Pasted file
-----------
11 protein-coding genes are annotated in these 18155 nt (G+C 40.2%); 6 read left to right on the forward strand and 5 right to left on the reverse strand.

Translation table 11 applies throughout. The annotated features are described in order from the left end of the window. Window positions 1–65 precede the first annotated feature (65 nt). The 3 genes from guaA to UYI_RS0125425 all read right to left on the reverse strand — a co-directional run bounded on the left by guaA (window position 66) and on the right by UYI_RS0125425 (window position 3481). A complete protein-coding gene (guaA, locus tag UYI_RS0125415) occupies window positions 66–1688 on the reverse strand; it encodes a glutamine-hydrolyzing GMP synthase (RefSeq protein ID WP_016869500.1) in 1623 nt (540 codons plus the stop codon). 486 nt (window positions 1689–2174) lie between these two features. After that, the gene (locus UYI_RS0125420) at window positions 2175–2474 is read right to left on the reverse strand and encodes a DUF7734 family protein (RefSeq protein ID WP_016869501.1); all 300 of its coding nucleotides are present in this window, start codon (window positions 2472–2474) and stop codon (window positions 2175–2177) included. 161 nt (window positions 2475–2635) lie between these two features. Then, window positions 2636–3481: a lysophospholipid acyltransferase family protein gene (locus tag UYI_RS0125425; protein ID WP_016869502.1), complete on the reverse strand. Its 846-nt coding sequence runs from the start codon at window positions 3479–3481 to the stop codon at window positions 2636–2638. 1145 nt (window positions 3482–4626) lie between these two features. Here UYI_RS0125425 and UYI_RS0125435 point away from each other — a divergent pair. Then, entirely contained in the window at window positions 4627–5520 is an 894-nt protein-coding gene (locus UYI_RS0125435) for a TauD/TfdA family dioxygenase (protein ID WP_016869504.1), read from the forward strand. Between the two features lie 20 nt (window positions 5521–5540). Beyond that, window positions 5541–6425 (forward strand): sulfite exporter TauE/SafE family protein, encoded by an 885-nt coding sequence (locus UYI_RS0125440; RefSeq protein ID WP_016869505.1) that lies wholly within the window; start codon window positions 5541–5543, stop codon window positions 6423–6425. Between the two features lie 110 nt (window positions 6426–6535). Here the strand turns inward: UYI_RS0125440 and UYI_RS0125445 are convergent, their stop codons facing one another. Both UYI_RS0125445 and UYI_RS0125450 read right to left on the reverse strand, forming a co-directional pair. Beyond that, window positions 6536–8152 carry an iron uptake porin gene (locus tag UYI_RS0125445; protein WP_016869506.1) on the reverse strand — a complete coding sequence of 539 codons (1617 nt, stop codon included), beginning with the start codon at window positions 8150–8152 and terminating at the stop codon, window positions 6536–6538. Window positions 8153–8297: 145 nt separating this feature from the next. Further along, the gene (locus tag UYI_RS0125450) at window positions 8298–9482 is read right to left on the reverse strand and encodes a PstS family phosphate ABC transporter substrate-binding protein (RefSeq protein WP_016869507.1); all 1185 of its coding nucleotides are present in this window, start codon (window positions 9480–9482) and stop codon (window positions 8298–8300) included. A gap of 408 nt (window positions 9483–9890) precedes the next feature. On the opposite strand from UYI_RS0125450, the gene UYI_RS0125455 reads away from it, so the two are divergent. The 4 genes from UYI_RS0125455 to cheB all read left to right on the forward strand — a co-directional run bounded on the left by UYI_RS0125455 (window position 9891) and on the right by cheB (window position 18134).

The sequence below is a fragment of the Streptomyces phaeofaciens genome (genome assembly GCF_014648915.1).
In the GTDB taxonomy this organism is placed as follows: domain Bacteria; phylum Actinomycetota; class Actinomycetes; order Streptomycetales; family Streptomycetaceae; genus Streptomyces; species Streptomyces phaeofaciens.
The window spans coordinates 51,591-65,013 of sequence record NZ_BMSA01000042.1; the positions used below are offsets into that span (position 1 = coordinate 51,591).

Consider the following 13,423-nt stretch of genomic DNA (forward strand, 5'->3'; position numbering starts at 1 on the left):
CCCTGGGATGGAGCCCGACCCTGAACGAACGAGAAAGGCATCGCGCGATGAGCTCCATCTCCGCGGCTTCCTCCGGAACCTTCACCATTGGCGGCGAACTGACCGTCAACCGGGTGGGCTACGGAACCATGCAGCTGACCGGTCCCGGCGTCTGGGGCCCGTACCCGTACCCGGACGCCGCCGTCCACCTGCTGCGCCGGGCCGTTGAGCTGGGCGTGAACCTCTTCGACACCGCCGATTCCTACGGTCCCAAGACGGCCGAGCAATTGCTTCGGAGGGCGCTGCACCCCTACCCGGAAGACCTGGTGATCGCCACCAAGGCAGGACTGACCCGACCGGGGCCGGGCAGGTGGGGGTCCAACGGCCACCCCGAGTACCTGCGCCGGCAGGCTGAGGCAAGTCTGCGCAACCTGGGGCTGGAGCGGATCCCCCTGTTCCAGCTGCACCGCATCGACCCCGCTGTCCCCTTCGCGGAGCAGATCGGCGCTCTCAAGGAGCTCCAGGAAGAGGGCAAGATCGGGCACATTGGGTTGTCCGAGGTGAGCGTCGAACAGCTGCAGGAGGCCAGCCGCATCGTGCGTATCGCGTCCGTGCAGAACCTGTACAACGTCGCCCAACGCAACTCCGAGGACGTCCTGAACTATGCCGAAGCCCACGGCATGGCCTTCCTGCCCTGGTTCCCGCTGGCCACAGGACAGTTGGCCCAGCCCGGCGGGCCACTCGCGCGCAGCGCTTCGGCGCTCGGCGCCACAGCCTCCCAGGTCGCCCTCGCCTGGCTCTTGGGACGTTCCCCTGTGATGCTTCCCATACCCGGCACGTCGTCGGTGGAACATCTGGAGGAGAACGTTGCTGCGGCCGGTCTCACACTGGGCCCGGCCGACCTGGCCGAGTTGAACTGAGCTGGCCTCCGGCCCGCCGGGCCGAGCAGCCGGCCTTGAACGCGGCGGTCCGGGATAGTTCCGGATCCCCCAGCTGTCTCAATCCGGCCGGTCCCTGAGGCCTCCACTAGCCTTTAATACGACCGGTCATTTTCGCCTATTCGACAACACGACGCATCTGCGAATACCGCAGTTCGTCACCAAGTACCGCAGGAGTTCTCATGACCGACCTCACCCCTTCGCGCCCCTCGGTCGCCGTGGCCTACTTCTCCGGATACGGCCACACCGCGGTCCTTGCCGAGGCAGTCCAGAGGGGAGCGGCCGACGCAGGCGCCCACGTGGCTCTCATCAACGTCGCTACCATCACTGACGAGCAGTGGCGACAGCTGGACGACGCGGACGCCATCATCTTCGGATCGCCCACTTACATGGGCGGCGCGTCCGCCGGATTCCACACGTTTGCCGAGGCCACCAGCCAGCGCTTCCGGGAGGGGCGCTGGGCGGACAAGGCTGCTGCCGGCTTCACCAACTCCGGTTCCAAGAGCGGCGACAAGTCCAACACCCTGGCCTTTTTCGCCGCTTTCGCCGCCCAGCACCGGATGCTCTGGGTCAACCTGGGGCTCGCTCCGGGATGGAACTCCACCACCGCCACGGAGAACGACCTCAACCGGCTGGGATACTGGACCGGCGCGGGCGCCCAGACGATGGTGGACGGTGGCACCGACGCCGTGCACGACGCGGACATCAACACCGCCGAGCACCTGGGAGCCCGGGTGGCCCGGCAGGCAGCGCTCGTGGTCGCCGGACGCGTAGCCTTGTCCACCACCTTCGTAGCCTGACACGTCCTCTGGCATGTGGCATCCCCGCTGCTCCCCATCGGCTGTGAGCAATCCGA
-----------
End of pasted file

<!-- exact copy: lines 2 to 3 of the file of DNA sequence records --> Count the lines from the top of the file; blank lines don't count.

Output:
Translation table 11 applies throughout. The annotated features are described in order from the left end of the window. Window positions 1–65 precede the first annotated feature (65 nt). The 3 genes from guaA to UYI_RS0125425 all read right to left on the reverse strand — a co-directional run bounded on the left by guaA (window position 66) and on the right by UYI_RS0125425 (window position 3481). A complete protein-coding gene (guaA, locus tag UYI_RS0125415) occupies window positions 66–1688 on the reverse strand; it encodes a glutamine-hydrolyzing GMP synthase (RefSeq protein ID WP_016869500.1) in 1623 nt (540 codons plus the stop codon). 486 nt (window positions 1689–2174) lie between these two features. After that, the gene (locus UYI_RS0125420) at window positions 2175–2474 is read right to left on the reverse strand and encodes a DUF7734 family protein (RefSeq protein ID WP_016869501.1); all 300 of its coding nucleotides are present in this window, start codon (window positions 2472–2474) and stop codon (window positions 2175–2177) included. 161 nt (window positions 2475–2635) lie between these two features. Then, window positions 2636–3481: a lysophospholipid acyltransferase family protein gene (locus tag UYI_RS0125425; protein ID WP_016869502.1), complete on the reverse strand. Its 846-nt coding sequence runs from the start codon at window positions 3479–3481 to the stop codon at window positions 2636–2638. 1145 nt (window positions 3482–4626) lie between these two features. Here UYI_RS0125425 and UYI_RS0125435 point away from each other — a divergent pair. Then, entirely contained in the window at window positions 4627–5520 is an 894-nt protein-coding gene (locus UYI_RS0125435) for a TauD/TfdA family dioxygenase (protein ID WP_016869504.1), read from the forward strand. Between the two features lie 20 nt (window positions 5521–5540). Beyond that, window positions 5541–6425 (forward strand): sulfite exporter TauE/SafE family protein, encoded by an 885-nt coding sequence (locus UYI_RS0125440; RefSeq protein ID WP_016869505.1) that lies wholly within the window; start codon window positions 5541–5543, stop codon window positions 6423–6425. Between the two features lie 110 nt (window positions 6426–6535). Here the strand turns inward: UYI_RS0125440 and UYI_RS0125445 are convergent, their stop codons facing one another. Both UYI_RS0125445 and UYI_RS0125450 read right to left on the reverse strand, forming a co-directional pair. Beyond that, window positions 6536–8152 carry an iron uptake porin gene (locus tag UYI_RS0125445; protein WP_016869506.1) on the reverse strand — a complete coding sequence of 539 codons (1617 nt, stop codon included), beginning with the start codon at window positions 8150–8152 and terminating at the stop codon, window positions 6536–6538. Window positions 8153–8297: 145 nt separating this feature from the next. Further along, the gene (locus tag UYI_RS0125450) at window positions 8298–9482 is read right to left on the reverse strand and encodes a PstS family phosphate ABC transporter substrate-binding protein (RefSeq protein WP_016869507.1); all 1185 of its coding nucleotides are present in this window, start codon (window positions 9480–9482) and stop codon (window positions 8298–8300) included. A gap of 408 nt (window positions 9483–9890) precedes the next feature. On the opposite strand from UYI_RS0125450, the gene UYI_RS0125455 reads away from it, so the two are divergent. The 4 genes from UYI_RS0125455 to cheB all read left to right on the forward strand — a co-directional run bounded on the left by UYI_RS0125455 (window position 9891) and on the right by cheB (window position 18134).

The sequence below is a fragment of the Streptomyces phaeofaciens genome (genome assembly GCF_014648915.1).